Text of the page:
Two-Time Piedmont Business Grad ‘Ready and Excited’ for Challenges of His New Job
Two-time Piedmont University Walker College of Business alumnus Joe Vanstone will start a challenging new position later this month — but, thanks to his education, he’s ready.
“This new job is going to be a challenge. I’m taking a leap of faith, but I have full confidence because I have my master’s degree and all the training I received from Piedmont,” Vanstone said.
“Piedmont prepared me through and through for this next step in my career. I’m excited.”
Vanstone, a U.S. Army veteran who served as a sergeant with the 82nd Airborne, holds bachelor's degree in business and a Master of Business Administration from Piedmont.
A native of Minnesota, Vanstone moved to Covington, Georgia, as a child. After high school, Vanstone enlisted, spending six years based at Fort Bragg, North Carolina. When his service ended, he completed an associate degree, then took a few years to buy a house and readjust to civilian life.
While working as an entry-level employee for Caterpillar, the Illinois-based maker of construction and mining equipment, engines, and locomotives, Vanstone decided he wanted to climb the company ladder. To do that, he would have to advance his education.
He’d always heard great things about Piedmont, particularly the real-world experiences business faculty members use in their classroom instruction. Plus, Piedmont offered the classes he needed at times that he could balance with his work schedule.
“Caterpillar was flexible with me. I would go to work in the afternoon, then leave to take night classes at the Athens campus, then go back to work and stay there until 3 or 4 o’clock in the morning. I did that for all five years or so that I attended Piedmont,” he said.
Vanstone added that the small class sizes and relationships he was able to forge with staff and faculty members helped him feel supported.
“That is really important for veterans going back to school. Going back to school after the service is a big adjustment,” he said.
With each class he took, Vanstone felt better equipped to lead at work. His supervisors took notice. In the span of just a few years, he went from an associate making $11.20 an hour to an assembler, then a team lead, engineer planner, and then a twice-promoted supervisor.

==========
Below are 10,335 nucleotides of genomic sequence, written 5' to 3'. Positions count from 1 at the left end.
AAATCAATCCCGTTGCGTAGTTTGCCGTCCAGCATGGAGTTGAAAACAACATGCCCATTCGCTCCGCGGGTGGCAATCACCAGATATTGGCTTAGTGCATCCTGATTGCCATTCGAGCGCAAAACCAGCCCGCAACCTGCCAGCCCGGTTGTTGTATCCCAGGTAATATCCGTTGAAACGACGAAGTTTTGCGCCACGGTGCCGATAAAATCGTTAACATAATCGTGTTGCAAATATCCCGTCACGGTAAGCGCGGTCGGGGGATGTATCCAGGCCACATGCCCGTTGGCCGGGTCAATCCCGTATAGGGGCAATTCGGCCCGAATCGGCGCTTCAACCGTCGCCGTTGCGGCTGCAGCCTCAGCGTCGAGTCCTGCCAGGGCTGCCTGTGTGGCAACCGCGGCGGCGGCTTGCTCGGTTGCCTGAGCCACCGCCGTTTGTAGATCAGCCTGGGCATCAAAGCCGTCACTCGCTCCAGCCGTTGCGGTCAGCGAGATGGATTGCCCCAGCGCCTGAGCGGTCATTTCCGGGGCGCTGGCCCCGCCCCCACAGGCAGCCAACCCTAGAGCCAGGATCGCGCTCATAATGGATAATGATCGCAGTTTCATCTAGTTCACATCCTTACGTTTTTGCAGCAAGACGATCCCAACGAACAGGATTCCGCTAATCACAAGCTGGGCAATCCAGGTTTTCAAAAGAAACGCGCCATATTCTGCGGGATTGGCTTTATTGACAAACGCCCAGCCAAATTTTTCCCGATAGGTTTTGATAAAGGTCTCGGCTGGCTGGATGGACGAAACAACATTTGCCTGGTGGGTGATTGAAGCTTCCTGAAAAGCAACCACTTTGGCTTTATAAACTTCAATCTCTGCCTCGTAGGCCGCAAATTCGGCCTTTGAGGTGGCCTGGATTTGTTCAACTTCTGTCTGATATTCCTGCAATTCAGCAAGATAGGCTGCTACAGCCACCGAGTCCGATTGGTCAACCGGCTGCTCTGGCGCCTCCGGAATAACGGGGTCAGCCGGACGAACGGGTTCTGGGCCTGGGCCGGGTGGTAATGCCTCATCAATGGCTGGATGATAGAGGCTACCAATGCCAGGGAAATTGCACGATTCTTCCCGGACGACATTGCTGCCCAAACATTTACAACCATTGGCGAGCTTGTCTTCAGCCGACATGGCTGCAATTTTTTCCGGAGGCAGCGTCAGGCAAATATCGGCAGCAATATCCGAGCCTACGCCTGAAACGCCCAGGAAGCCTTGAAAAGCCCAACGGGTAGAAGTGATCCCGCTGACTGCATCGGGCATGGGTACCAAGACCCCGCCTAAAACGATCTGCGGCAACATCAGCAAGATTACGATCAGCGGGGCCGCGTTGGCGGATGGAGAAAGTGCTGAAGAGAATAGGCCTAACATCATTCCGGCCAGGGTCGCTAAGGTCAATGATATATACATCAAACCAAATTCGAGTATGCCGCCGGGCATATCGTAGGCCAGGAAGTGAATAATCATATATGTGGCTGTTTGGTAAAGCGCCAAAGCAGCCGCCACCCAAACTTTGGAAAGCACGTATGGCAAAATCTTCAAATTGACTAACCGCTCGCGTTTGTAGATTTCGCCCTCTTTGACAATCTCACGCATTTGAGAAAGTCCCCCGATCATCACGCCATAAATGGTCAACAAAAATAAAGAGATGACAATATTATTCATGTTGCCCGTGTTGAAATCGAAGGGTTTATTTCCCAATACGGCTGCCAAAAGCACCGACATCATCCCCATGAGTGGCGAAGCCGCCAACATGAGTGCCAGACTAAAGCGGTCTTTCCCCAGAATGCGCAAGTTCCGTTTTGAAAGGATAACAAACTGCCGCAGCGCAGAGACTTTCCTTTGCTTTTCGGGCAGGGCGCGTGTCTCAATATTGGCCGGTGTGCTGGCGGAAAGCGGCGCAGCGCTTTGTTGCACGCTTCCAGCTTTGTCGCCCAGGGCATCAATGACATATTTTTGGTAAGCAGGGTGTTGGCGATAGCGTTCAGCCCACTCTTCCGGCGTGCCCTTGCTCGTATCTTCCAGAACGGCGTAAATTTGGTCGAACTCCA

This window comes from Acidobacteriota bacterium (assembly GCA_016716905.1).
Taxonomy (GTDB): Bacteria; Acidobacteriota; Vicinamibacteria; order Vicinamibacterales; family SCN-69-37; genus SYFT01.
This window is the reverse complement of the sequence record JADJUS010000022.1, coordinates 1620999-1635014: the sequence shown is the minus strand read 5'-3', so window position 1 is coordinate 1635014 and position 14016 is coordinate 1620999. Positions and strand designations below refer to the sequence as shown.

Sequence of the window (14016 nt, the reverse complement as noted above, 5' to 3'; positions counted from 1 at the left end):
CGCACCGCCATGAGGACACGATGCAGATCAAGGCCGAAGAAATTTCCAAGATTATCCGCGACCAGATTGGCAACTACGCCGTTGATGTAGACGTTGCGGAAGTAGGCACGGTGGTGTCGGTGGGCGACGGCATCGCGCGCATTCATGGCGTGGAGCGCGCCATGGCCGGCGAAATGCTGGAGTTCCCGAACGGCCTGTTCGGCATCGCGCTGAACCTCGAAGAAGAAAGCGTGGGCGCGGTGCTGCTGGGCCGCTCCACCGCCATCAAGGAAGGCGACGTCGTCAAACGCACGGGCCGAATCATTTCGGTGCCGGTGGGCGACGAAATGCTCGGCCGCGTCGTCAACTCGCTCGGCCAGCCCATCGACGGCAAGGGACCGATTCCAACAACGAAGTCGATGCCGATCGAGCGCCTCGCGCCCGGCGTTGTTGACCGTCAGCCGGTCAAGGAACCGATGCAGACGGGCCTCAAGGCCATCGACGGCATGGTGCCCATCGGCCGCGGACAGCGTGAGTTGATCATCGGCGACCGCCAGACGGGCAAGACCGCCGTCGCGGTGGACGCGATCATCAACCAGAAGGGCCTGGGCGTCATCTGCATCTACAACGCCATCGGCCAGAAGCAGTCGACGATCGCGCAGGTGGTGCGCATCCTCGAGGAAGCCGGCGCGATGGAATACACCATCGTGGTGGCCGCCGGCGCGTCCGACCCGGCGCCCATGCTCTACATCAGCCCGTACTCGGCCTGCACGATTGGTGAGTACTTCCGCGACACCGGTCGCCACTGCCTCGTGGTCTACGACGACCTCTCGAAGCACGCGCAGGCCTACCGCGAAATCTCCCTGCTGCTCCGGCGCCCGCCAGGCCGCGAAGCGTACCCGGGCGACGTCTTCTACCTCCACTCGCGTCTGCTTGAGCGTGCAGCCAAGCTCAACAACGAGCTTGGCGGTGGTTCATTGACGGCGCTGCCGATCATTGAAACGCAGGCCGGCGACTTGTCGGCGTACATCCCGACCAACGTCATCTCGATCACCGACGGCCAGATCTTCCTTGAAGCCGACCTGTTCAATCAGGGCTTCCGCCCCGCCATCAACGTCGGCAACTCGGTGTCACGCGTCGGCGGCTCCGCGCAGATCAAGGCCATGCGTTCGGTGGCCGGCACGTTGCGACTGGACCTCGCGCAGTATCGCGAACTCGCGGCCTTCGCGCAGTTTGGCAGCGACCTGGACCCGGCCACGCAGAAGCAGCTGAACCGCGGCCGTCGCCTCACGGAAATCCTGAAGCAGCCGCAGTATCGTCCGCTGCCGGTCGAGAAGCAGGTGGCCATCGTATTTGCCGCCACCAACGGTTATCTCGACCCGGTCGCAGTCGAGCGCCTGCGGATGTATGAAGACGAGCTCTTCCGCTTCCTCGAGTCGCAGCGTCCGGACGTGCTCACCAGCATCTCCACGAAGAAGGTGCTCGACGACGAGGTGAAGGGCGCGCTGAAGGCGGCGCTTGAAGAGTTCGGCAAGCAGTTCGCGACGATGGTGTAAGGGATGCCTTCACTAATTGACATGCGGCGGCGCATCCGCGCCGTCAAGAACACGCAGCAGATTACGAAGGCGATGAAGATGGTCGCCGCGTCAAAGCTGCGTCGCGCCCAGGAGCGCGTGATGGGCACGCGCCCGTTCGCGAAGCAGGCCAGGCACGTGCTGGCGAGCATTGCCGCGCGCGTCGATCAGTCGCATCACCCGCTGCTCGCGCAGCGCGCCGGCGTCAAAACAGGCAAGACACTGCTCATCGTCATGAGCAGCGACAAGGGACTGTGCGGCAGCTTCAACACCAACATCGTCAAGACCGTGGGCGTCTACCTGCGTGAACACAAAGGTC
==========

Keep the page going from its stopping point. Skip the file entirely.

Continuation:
“Everything I was learning at Piedmont I was able to put to use at work the very next day. If I’d gone to one of those big football schools, I wouldn’t have gotten the quality education I did at Piedmont. I loved it,” he said.
Vanstone especially benefitted from courses in human resources and management. He learned to identify efficiencies, better manage employees’ time, and effectively handle personnel issues, but most important, he learned how to motivate those around him.
“You don’t treat everything like a nail that has to be hit with a hammer. Each personality is different. You have to take the time to get to know your people and connect with them as human beings,” he said.
Vanstone can recall several instances in which his ability to reach others resulted in measurable results, including this one:
“It was 2020 and I was working on a line that produces mini hydraulic excavators. The supervisor was a great mentor to me. When he went on vacation, the mainline defaulted to me. We had a goal back then of producing 32 excavators in a 10-hour shift, but we couldn’t reach it.
“The first day he’s on vacation, I just observe. We did 29 machines. The next day, I went out on the production floor and started to help. I let the employees know I’d been in their position before, and I was willing to help them. If they were running low on parts, I’d restock. I gave them encouragement. I let them know I was right there for anything they needed.”
That day, the production line hit the 32 goal with time to spare.
“The employee engagement was what was needed. The employees liked the support. They liked knowing that everyone was in it together, that we are all one team. That’s the kind of leadership Piedmont prepared me to provide.”
Later this month, Vanstone will begin working as an associate director for a manufacturer and distributor of veterinary pharmaceutical products. He’ll be overseeing other supervisors in an entirely automated environment. His new position is a “stretch of his professional skills,” Vanstone said, but he’s ready for whatever the job brings.
“Piedmont was my No. 1 choice, and it helped me get where I am today,” he said.
Learn more about the Walker College of Business at piedmont.edu/academics/business.